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Poor Reception 

Cell phone industry lawsuit puts skids on proposed Arcata radiation labeling ordinance

"Ideally, this type of legislation would not be something that local government would pass," said Councilmember Shane Brinton during the Arcata City Council's regular meeting last Tuesday, as he pushed his fellow members to consider an ordinance that would require cell phone merchants to label the radiation output of their product.

"This sort of labeling law, in my opinion, really should be the responsibility of the state and federal government. However the cell phone lobby is very strong, and certainly just as with the tobacco industry or any other industry, until the science is absolutely definitive you better believe they are going to be protecting their interests."

Three days later, the industry did just that, filing a lawsuit seeking to overturn the San Francisco ordinance that Brinton and his council colleagues had voted unanimously to emulate.

Last month, the San Francisco Board of Supervisors approved its "Cell Phone Right-to-Know Ordinance," which directed all stores selling cellular phones within the city limits to publicly post the radiation levels of each model on offer. These radiation levels, measured in units of Specific Absorption Rate (SAR) -- the amount of radiation, in watts, absorbed by an average kilogram of head-flesh during use -- are already widely known, as the Federal Communications Commission tests all new models before approving them for sale. New phones must have an SAR of less than 1.6 watts per kilogram before the FCC will consider them safe. San Francisco's ordinance merely required that stores offer this information to customers while they are shopping.

In its lawsuit, though, the Cellular Telecommunications Industry Association (CTIA), an industry group representing phone manufacturers, charges that San Francisco -- and, by extension, any local government -- has no standing to force vendors to disclose that information at the point of sale. The CTIA maintains that the industry is regulated by the Federal Communications Commission only, and that any additional local regulations -- even modest ones, such as mandatory disclosure of known facts -- are unlawful intrusions upon the FCC's authority.

Such an outcome was considered at last Tuesday's Arcata City Council meeting, where the council voted 4-0 to direct City Attorney Nancy Diamond to draw up an ordinance similar to San Francisco's that Arcata might consider at a future date. (Councilmember Mark Wheetley was absent.) Brinton noted that the CTIA had recently sent a notice to Arcata, and possibly to other cities as well, threatening legal action if any of them were to follow in San Francisco's footsteps. But there was broad agreement that this was mere saber-rattling, at least in the current instance. For one, the industry hadn't yet filed suit against San Francisco. For another, with that action Arcata was merely researching a possible ordinance, not enacting one. Finally, though, council members just couldn't understand what the big deal was.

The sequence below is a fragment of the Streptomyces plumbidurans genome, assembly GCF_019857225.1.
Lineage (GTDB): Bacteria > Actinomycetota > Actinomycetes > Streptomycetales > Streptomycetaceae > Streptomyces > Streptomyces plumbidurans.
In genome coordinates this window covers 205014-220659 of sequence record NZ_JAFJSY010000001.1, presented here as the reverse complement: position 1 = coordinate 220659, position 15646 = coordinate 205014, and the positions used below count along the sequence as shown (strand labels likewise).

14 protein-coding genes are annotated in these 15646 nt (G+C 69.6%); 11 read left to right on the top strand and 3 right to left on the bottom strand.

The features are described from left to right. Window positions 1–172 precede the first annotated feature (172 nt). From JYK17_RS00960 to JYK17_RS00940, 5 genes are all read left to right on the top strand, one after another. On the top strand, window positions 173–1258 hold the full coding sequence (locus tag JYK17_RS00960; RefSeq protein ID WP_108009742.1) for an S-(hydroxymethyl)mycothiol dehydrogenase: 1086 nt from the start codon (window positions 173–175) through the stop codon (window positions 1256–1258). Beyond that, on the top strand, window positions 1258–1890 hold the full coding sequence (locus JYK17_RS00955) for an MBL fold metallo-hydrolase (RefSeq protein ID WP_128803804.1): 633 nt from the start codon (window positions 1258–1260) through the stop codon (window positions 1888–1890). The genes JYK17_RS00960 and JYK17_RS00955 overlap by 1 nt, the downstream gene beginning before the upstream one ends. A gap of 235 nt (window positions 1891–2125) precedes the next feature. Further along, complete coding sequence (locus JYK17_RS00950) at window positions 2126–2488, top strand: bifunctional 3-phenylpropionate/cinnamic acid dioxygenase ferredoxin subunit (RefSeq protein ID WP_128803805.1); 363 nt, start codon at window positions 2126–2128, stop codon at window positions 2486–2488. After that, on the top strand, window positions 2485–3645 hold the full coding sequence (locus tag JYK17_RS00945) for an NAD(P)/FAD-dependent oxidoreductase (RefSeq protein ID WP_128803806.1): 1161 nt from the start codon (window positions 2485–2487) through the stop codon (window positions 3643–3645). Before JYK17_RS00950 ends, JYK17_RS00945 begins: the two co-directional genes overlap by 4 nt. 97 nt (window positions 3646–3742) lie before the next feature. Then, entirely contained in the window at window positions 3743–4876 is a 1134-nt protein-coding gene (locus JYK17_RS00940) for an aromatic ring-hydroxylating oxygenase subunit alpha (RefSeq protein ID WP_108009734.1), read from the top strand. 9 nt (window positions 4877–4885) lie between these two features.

"We're just talking about people having a deeper understanding of a tool they're using, and a little more information about it," said Councilmember Susan Ornelas. "I don't see how that's a problem. It doesn't fly in the face of the FCC -- it's just information."

With that in mind, the council decided to move ahead based, in part, on the testimony of people like resident Lisa Brown, co-owner of Solutions, a store offering nontoxic alternatives to common household products. Brown noted that more and more children are using cell phones more and more often, and that parents are not aware that there is such a wide disparity in the amount of radiation emitted by various models.

"Basically, as I see it, this is going to be a tool for parents," she said.

Councilmember Michael Winkler, an engineer, related that he had worked on some of the very first commercial cellular phones when he was employed by Motorola 30 years ago. "Even at the time, in the late ’70s ... we were aware that there was danger from the frequencies that cell phones operated at," Winkler said. "Especially for children -- there's a lot of strong evidence that there can be some severe problems."

Indeed, there is little doubt that pointing electromagnetic radiation at someone's head on a near-continual basis can, in theory, lead to health problems, including tumors of the brain. Such is the rationale behind the FCC regulating the wattage of energy that cellular phones are permitted to inject into each kilogram of brain. However, there is some scientific dispute over whether the FCC regulations are sufficient to provide total safety in all circumstances, and under all conditions of use. Of particular concern is the effect of adult-safe levels of radiation on the thinner skulls and smaller brains of younger phone owners. The FCC's watts-per-kilogram benchmarks suppose a fully grown head.

Brinton told the Journal Tuesday that there was no reason to give up on the idea yet. In light of the industry's lawsuit against San Francisco, though, he and the city attorney are going to slow down and see what shakes out of the courts before drafting an ordinance for Arcata.

"I don't want to take the city of Arcata into a fight that San Francisco's already fighting," he said. "They have the resources. Whatever we do needs to complement their strategy."


CNET, a technology news service and website, maintains a constantly updated list of cell phones sold in the United States and their Specific Absorption Rate ratings. Below are the five phones with the lowest SAR ratings currently on the market. For the entire list, visit

Beyond E-Tech Duet: D8 0.109

Samsung Eternity SGH-A867: 0.194

Samsung Blue Earth: 0.196

Samsung SGH-G800: 0.230

Samsung Soul: 0.240

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